2) Javed Miandad (Pakistan) and Merv Hughes (Australia)

Javed Miandad called Hughes a fat bus conductor during a match. A few balls later, Hughes dismissed Miandad. “Tickets please,” said Huges, as he ran past the departing batsman.

3) Glenn McGrath (Ausrtralia) and Ramnaresh Sarwan (West Indies)

McGrath to Ramnaresh Sarwan: “So what does Brian Lara’s di*k taste like?”Sarwan: “I don’t know. Ask your wife.

McGrath (lost his cool): “If you ever F**king mention my wife again, I’ll F**king rip your F**ing throat out.”

4) Douglas Jardine (England) and Bill Woodfull (Australia)

England player Jardine complained that one of the Australian players called him a bastard. Australian captain Bill Woodfull turns to his team, points to Jardine and asked “Which one of you bastards called this bastard a bastard?”

5) Mark Waugh (Australia) and Adam Parore (New Zealand)

Mark Waugh standing at second slip, Adam Parore played & missed the first ball. Mark – “Ohh, I remember you from a couple years ago in Australia. You were shit then, you’re ••••••• useless now”. Parore- (Turning around) “Yeah, that’s me & when I was there you were going out with that old, ugly slut & now I hear you’ve married her. You dumb ••••”.

6) Steve Waugh (Australia) and Parthiv Patel (India)

When Steve came (Steve’s last test match) to bat, Parthiv said, “Come on, just one more of the famous slog-sweeps before you finish” Steve-“Respect Me…for when i made my test debut You were still in your nappies”.

7) Glen McGrath (Australia) and Eddo Brandes (Zimbabwe)

Aussie paceman Glenn McGrath was bowling to Zimbabwe number 11 Eddo Brandes – who was just missing each ball. McGrath, frustrated, went to him and inquired: “Why are you so fat?”Quick as a flash, Brandes replied, “Because every time I make love to your wife, she gives me a biscuit.”

8) Ravi Shastri (India) and Mike Whitney (Australia)

Shastri hits the ball towards Mike Whitney (the 12th man in the game) and looked for a single. Whitney said, “If you leave the crease i’ll break your f***ing head”. Without battling an eyelid, Shastri retorted, “If you could bat as well as you can talk you wouldn’t be the f***ing 12th man”.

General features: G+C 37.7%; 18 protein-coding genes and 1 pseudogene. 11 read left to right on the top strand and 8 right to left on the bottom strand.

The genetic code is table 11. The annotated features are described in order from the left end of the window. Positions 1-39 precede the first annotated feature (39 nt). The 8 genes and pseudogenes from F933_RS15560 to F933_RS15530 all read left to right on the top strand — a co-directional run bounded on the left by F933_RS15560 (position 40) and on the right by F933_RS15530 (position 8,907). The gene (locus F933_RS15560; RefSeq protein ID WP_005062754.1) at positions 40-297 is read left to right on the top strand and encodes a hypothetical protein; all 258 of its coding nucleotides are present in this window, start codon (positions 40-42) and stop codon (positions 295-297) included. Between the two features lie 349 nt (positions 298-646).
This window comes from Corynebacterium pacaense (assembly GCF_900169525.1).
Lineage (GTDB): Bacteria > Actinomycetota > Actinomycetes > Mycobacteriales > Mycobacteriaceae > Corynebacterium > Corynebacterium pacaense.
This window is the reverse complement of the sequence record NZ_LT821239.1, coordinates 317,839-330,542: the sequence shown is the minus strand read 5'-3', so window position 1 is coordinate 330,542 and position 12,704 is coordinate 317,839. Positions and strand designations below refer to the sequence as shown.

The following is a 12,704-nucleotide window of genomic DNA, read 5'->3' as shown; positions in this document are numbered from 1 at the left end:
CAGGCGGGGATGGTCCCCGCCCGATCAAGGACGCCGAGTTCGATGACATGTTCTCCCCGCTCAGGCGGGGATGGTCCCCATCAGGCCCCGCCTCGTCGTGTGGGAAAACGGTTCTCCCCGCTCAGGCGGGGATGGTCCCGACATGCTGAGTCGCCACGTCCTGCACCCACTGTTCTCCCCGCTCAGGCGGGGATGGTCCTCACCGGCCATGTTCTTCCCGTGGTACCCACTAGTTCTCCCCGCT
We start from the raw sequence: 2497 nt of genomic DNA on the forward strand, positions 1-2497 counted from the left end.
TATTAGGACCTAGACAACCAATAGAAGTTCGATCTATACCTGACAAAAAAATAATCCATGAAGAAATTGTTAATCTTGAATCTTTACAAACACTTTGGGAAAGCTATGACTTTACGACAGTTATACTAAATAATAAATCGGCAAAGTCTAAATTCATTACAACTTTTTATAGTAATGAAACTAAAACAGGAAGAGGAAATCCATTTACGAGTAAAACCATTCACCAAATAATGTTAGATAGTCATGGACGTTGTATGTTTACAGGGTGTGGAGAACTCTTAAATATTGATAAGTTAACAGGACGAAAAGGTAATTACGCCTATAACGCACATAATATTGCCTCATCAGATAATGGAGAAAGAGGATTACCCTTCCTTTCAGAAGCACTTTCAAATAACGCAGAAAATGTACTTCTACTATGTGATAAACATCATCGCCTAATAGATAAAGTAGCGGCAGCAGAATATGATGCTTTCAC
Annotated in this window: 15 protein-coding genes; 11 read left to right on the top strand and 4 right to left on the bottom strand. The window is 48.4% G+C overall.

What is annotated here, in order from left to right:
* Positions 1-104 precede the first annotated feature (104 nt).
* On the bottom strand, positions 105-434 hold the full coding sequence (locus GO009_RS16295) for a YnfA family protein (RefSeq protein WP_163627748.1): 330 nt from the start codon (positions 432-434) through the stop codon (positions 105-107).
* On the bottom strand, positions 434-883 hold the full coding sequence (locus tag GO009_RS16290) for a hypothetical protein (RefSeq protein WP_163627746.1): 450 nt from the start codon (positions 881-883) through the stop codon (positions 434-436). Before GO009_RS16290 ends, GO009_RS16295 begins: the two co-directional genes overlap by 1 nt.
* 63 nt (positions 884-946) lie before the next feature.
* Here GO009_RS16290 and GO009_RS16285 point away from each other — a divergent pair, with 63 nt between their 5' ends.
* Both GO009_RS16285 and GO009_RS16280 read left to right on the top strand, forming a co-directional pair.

9) Sunil Gavaskar (India) and Viv Richards (West Indies)

To ease the pressure on himself, Sunil Gavaskar had decided to come lower down the order and bat at No 4 for that particular match. But, Malcolm Marshall fired out Anshuman Gaekwad and Dilip Vengsarkar for ducks, setting the stage for Gavaskar to walk in at 0/2. Viv Richards said “Man, it don’t matter where you come in to bat, the score is still zero.”

10) Viv Richards (West Indies) and Merv Hughes (Australia)

Viv Richards hit Merv Hughes for four consecutive boundaries in one over. Merv stops halfway down the pitch, farted loudly, and said to Viv: “let’s see you hit that to the boundary!” Viv was dumb-founded.

South African Cricket News




South Africa look set to recall veteran all rounder, and record wicket taker, Shaun Pollock, for the series deciding Test against the West Indies. The crucial Test, with the teams locked at 1-1 going into the final game, is the Sahara Stadium Kingsmead, in Durban, Pollocks home ground. While many expected Pollock to be recalled at the expense of Dale Steyn, who bowled through injury in the final innings of South Africa’s 7 wicket win last week, it now seems that Pollock will replace spinner Paul Harris. Kingsmead has seldom offered anything for spin bowlers, and with the recent rainy weather, should have a bit off the deck for seam bowlers. Should Steyn not be fit to play his place will go to Monde Zondeki, the Cobra’s fast bowler who has claimed over 50 wickets in 8 matches this season. Herchelle Gibbs will return to the team, opening with Smith, after being dropped for last weeks match, with Neil Mckenzie, Gibbs replacement, tearing a muscle and ruled out for up to 6 weeks. The West Indies will be without captain Chris Gayle, through injury, and will be led by all rounder Dwayne Bravo.